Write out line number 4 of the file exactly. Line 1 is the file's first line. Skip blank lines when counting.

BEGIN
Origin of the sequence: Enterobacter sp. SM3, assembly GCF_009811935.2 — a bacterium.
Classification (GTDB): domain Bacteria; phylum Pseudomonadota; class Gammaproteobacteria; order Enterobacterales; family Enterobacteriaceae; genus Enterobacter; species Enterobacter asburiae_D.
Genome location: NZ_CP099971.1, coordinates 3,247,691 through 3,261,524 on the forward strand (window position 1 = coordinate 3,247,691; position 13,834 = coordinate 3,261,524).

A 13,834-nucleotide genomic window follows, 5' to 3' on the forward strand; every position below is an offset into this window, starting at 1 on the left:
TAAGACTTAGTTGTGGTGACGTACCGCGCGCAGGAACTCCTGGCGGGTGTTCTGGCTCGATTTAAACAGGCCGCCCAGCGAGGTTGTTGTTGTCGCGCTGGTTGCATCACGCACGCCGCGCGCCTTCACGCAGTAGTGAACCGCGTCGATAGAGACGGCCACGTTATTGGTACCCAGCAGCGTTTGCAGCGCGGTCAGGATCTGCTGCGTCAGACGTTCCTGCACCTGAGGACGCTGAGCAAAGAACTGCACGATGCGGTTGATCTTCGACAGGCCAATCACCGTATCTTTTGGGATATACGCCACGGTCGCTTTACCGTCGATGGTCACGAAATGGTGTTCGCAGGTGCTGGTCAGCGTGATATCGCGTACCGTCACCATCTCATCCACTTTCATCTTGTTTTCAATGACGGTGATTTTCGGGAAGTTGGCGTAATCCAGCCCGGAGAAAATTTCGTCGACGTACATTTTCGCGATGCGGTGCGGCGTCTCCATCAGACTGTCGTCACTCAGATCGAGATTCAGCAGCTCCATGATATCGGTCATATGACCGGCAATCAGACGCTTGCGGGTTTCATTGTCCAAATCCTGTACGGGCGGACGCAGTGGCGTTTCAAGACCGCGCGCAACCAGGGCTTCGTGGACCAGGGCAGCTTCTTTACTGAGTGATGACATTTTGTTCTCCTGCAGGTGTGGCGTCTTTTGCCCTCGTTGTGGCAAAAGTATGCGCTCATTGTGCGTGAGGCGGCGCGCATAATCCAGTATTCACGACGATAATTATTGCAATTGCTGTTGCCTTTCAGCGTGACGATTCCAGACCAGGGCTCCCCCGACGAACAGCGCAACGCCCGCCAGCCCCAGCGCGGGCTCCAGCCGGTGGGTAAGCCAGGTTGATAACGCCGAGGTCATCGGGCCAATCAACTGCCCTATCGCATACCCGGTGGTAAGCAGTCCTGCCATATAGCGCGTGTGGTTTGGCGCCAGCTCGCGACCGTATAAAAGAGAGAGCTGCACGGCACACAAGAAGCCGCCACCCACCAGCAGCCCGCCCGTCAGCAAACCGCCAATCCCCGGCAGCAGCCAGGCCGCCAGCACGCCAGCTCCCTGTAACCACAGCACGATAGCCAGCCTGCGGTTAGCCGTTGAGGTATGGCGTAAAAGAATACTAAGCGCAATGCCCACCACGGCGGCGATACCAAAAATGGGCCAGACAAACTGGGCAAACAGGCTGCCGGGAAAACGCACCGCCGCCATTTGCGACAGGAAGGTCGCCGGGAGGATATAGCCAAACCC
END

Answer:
A 13,834-nucleotide genomic window follows, 5' to 3' on the forward strand; every position below is an offset into this window, starting at 1 on the left: